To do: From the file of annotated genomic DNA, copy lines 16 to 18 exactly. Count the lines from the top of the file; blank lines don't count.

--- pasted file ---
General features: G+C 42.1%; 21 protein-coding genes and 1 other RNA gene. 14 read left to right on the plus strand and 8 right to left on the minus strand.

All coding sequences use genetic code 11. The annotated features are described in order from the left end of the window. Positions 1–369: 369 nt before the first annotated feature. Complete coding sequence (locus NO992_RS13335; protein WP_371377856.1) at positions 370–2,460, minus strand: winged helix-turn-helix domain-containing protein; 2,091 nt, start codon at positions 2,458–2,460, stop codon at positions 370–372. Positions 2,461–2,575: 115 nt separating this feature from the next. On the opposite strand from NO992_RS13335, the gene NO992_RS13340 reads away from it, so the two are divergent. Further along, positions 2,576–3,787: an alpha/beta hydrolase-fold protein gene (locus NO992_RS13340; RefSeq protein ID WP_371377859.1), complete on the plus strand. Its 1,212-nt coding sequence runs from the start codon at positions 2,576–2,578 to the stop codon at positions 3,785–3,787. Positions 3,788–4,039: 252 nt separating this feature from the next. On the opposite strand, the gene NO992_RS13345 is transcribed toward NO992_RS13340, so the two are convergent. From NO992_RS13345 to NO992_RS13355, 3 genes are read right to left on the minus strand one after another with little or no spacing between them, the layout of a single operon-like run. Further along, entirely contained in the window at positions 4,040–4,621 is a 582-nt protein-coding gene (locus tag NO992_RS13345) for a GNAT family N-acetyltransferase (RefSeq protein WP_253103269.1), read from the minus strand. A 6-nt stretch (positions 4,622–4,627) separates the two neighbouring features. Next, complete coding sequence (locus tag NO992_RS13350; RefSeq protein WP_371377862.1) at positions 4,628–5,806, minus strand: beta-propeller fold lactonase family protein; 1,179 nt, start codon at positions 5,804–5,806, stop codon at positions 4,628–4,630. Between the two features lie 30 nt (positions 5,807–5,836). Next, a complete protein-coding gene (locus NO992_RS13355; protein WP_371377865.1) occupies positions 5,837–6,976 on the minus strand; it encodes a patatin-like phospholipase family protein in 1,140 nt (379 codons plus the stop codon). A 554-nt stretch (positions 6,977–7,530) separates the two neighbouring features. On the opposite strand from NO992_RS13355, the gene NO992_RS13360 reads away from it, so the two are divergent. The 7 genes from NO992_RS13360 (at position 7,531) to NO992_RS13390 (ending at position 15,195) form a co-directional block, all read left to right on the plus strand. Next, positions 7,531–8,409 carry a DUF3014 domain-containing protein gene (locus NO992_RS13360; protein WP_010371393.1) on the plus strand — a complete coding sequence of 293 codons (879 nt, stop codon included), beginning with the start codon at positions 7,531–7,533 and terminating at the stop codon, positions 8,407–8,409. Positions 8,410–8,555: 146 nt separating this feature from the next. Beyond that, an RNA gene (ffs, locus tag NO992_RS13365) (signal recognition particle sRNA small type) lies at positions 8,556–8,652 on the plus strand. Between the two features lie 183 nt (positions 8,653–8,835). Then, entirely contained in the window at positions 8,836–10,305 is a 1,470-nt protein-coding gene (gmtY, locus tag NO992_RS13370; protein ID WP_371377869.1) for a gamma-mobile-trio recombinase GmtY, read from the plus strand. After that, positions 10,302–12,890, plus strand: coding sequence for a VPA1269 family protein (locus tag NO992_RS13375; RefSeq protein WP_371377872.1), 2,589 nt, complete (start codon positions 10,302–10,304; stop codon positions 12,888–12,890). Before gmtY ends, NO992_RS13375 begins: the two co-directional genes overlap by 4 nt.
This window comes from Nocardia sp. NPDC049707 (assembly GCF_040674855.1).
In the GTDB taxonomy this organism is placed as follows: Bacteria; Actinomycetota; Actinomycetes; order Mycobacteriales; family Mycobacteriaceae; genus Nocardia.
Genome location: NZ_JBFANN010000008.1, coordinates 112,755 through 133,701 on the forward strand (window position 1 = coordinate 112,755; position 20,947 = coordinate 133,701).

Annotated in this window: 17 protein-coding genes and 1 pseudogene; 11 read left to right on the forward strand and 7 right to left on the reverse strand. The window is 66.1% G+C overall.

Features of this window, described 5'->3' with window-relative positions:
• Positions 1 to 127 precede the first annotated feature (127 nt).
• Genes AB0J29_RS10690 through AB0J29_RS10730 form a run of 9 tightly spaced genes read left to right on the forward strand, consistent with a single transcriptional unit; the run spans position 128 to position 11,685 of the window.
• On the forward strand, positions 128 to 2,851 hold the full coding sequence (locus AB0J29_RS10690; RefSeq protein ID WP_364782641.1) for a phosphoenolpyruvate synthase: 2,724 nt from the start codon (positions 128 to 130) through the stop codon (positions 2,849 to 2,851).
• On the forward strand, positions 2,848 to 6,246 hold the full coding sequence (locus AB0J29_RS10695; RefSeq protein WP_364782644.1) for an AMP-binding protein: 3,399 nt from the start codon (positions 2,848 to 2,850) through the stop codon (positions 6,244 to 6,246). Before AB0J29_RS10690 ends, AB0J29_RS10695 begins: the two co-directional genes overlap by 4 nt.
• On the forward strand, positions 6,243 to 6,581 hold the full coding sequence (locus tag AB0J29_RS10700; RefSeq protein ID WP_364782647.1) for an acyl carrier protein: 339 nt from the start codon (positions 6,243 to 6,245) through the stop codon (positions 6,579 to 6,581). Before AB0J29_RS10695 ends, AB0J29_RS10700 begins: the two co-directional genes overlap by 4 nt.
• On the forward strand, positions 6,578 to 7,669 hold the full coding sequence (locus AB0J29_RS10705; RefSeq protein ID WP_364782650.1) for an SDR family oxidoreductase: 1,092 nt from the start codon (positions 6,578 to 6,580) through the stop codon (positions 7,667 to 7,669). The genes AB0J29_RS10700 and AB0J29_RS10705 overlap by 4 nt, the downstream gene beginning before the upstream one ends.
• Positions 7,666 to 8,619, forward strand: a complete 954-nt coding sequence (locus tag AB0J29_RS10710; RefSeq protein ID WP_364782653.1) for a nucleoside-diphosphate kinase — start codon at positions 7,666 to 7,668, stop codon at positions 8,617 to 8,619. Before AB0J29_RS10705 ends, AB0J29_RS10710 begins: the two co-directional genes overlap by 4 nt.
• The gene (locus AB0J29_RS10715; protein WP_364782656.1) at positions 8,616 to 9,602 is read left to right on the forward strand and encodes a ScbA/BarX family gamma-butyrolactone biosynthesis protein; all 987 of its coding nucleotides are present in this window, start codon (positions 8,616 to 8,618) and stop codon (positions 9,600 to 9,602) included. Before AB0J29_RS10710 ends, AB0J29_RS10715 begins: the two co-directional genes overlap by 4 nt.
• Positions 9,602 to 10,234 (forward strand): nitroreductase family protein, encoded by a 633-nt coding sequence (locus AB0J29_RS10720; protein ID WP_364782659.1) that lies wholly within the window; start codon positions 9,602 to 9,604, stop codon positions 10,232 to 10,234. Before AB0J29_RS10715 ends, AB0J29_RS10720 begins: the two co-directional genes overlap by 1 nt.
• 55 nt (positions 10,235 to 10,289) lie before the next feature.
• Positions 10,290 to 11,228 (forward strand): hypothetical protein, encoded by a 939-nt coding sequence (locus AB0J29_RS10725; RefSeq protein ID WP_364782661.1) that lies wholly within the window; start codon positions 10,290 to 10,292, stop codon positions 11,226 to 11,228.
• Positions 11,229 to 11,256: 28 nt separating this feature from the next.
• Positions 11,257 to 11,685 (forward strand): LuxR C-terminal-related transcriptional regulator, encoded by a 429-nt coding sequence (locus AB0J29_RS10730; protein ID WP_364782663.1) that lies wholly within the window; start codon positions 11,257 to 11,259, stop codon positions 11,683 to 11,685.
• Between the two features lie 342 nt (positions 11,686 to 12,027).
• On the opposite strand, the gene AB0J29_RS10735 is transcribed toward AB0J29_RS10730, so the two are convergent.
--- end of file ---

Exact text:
• Positions 9,602 to 10,234 (forward strand): nitroreductase family protein, encoded by a 633-nt coding sequence (locus AB0J29_RS10720; protein ID WP_364782659.1) that lies wholly within the window; start codon positions 9,602 to 9,604, stop codon positions 10,232 to 10,234. Before AB0J29_RS10715 ends, AB0J29_RS10720 begins: the two co-directional genes overlap by 1 nt.
• 55 nt (positions 10,235 to 10,289) lie before the next feature.
• Positions 10,290 to 11,228 (forward strand): hypothetical protein, encoded by a 939-nt coding sequence (locus AB0J29_RS10725; RefSeq protein ID WP_364782661.1) that lies wholly within the window; start codon positions 10,290 to 10,292, stop codon positions 11,226 to 11,228.